you are mine.”
– Isaiah 43:1
I have grown up in the Church—involved in it throughout my youth and employed by it for the majority of my adult life as a classical singer, conductor, and liturgist. And for all of my life, the Church has given me the simultaneous message that I am both too much and yet not enough. For years it was that I was too young. Then, suddenly, I was too knowledgeable, too talented, and too vocal. A priest I long looked up to once told me that I am “too powerful,” that my (apparently and previously unknown to me) charisma and power were a “danger” and frankly unwelcome. And yet, I was also lacking: lacking the wisdom that parenthood should have brought me had I only been “selfless” enough to have produced children, lacking in the correct familial structures to give me an automatic place in the heteronormative mould which the Church so fervently upholds. For all my life I have had to uneasily wonder which “excess” or “lack” was to blame each time I ran into walls within the Church: Was it my gender? My queerness? My neurodivergence making me come across as too direct? When you exist as a person whose identity consists of multiple factors that are not typical of those who have always held power in the Anglican Church, it’s rarely clear.
The fact is that the Church has long been an oppressor of the 2SLGBTQIA+ community, along with many other marginalized groups. As a child who was bullied badly throughout my school years, I have become an adult who is highly attuned to micro- and macro- aggressions. The recent decision out of England is an act of direct harm to our community. Rather than modelling the behaviour of the One who came to suffer our pain with us, who spent his time challenging systems of power and oppression, the Church has become synonymous with the very systems that put Christ to death, who hold power and won’t relinquish it, who further marginalize those already sidelined by mainstream society. We as the Church must never forget that Christ came to and as part of an oppressed people, that his message to the downtrodden was to find ways to challenge those systems, while his message to those in power was one of disruption and a call to let go of wealth, power, and systems of disenfranchisement. If my siblings in the 2SLGBTQIA+ community are out of patience with the institution when it comes to recognizing our full personhood in every respect, with the failure of the Church to even acknowledge, much less challenge and change its own systems of oppression, I cannot blame them. When we still hear of arguments over changing bathroom signage, of parishes’ refusal to announce the Anglican presence in the Pride parade, when clergy members’ non-normative marriage partners are actively not included at conferences, when leaders refuse to call out each other’s deliberate acts of oppression and sin, I see institutional sin.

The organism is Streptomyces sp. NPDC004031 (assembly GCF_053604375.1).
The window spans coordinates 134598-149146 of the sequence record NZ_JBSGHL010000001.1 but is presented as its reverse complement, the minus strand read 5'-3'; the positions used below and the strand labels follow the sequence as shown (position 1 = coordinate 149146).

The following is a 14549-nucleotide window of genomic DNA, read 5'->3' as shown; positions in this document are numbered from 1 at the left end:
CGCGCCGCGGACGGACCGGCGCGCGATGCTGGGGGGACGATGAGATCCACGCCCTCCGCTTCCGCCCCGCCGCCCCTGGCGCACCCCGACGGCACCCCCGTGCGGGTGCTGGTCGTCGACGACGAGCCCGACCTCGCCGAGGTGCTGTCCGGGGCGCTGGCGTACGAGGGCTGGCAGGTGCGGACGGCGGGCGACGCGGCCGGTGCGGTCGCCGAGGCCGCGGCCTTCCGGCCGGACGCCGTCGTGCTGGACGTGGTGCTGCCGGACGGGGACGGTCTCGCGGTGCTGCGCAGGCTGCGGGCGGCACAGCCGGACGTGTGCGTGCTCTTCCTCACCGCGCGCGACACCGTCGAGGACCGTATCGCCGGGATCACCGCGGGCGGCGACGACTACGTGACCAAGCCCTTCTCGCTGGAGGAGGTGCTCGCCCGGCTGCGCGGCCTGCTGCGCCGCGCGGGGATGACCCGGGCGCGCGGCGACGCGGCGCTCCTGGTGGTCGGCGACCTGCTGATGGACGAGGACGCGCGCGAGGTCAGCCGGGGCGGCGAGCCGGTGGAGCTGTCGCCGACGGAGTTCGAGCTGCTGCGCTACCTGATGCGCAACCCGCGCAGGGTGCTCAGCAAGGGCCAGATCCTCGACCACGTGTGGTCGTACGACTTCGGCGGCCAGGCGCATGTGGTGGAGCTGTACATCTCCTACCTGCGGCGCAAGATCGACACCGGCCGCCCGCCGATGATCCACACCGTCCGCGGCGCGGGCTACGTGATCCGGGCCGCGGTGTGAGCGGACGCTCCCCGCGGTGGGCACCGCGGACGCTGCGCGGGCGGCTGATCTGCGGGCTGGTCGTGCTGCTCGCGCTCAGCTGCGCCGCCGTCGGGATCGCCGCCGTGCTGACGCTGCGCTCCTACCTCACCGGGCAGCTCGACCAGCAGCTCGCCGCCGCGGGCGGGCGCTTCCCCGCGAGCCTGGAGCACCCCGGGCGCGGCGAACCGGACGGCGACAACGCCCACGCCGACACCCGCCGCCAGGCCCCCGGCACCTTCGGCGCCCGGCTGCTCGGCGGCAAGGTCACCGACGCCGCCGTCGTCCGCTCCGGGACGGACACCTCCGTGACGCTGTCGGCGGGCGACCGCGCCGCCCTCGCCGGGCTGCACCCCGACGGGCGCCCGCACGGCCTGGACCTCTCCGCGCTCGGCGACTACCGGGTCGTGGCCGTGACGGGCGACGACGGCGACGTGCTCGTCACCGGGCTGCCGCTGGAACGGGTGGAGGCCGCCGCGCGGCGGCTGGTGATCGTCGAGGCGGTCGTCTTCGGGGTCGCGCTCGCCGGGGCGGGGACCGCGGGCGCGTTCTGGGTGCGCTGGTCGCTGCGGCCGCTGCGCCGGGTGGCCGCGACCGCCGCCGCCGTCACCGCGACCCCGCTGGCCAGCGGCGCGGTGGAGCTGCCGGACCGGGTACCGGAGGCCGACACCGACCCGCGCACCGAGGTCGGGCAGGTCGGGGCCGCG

At a time when every parish in the diocese is wrestling with difficult questions about the future, now more than ever does the Church need people with vocation and gifts to share. Yet many of those very people are, at best, not being adequately welcomed into structures that haven’t given thought to their existence, and at worst, being actively driven away. The irony is poignant and painful.
It has been some time since I stopped being afraid to use my own voice in every possible sense. I have lost my fear of being seen as “too much” for the Church, despite the recurring acts of hurt I experience as someone who is part of it. What I know, and pray that my siblings in the 2SLGBTQIA+ community can still see, is a God who has called us each by name – our own, chosen names – and claimed us as God’s own, in the complexity of our identities, in our beauty, in the talents with which we were gifted, and most of all, in our power.
Sandra Bender (she/her) is the Music Ministry Coordinator & People’s Warden at Holy Trinity Anglican Church and works at the Canadian Museum for Human Rights.